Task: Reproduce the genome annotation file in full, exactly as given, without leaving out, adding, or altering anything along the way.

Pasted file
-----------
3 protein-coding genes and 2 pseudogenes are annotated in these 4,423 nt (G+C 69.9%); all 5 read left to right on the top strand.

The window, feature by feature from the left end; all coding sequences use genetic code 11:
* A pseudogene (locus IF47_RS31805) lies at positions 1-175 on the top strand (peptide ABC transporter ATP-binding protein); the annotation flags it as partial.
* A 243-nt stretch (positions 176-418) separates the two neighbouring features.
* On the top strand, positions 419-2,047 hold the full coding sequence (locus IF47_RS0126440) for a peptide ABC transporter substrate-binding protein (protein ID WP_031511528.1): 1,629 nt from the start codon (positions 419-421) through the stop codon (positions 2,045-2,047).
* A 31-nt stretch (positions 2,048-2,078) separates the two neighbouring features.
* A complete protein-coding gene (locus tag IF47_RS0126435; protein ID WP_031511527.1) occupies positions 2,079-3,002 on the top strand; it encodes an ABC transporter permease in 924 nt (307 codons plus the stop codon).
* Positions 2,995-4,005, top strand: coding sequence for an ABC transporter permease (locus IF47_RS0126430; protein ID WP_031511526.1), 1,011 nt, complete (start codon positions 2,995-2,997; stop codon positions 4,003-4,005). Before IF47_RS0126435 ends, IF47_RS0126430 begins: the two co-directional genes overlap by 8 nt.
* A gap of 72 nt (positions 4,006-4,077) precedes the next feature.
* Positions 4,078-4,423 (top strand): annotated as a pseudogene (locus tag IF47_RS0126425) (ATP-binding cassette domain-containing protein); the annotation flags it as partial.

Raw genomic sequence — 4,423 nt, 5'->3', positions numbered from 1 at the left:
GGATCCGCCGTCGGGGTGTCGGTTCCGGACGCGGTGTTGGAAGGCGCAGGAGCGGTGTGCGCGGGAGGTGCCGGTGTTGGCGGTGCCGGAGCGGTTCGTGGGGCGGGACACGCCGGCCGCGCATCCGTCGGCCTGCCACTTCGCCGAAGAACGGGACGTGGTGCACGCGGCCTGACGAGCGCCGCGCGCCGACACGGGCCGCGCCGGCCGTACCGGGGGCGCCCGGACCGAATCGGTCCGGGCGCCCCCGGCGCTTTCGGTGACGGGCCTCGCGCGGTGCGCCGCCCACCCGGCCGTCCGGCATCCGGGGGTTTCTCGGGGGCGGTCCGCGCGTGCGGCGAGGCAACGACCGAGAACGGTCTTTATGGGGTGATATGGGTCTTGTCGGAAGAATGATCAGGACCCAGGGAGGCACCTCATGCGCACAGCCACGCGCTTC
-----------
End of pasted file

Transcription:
3 protein-coding genes and 2 pseudogenes are annotated in these 4,423 nt (G+C 69.9%); all 5 read left to right on the top strand.

The window, feature by feature from the left end; all coding sequences use genetic code 11:
* A pseudogene (locus IF47_RS31805) lies at positions 1-175 on the top strand (peptide ABC transporter ATP-binding protein); the annotation flags it as partial.
* A 243-nt stretch (positions 176-418) separates the two neighbouring features.
* On the top strand, positions 419-2,047 hold the full coding sequence (locus IF47_RS0126440) for a peptide ABC transporter substrate-binding protein (protein ID WP_031511528.1): 1,629 nt from the start codon (positions 419-421) through the stop codon (positions 2,045-2,047).
* A 31-nt stretch (positions 2,048-2,078) separates the two neighbouring features.
* A complete protein-coding gene (locus tag IF47_RS0126435; protein ID WP_031511527.1) occupies positions 2,079-3,002 on the top strand; it encodes an ABC transporter permease in 924 nt (307 codons plus the stop codon).
* Positions 2,995-4,005, top strand: coding sequence for an ABC transporter permease (locus IF47_RS0126430; protein ID WP_031511526.1), 1,011 nt, complete (start codon positions 2,995-2,997; stop codon positions 4,003-4,005). Before IF47_RS0126435 ends, IF47_RS0126430 begins: the two co-directional genes overlap by 8 nt.
* A gap of 72 nt (positions 4,006-4,077) precedes the next feature.
* Positions 4,078-4,423 (top strand): annotated as a pseudogene (locus tag IF47_RS0126425) (ATP-binding cassette domain-containing protein); the annotation flags it as partial.

Raw genomic sequence — 4,423 nt, 5'->3', positions numbered from 1 at the left:
GGATCCGCCGTCGGGGTGTCGGTTCCGGACGCGGTGTTGGAAGGCGCAGGAGCGGTGTGCGCGGGAGGTGCCGGTGTTGGCGGTGCCGGAGCGGTTCGTGGGGCGGGACACGCCGGCCGCGCATCCGTCGGCCTGCCACTTCGCCGAAGAACGGGACGTGGTGCACGCGGCCTGACGAGCGCCGCGCGCCGACACGGGCCGCGCCGGCCGTACCGGGGGCGCCCGGACCGAATCGGTCCGGGCGCCCCCGGCGCTTTCGGTGACGGGCCTCGCGCGGTGCGCCGCCCACCCGGCCGTCCGGCATCCGGGGGTTTCTCGGGGGCGGTCCGCGCGTGCGGCGAGGCAACGACCGAGAACGGTCTTTATGGGGTGATATGGGTCTTGTCGGAAGAATGATCAGGACCCAGGGAGGCACCTCATGCGCACAGCCACGCGCTTC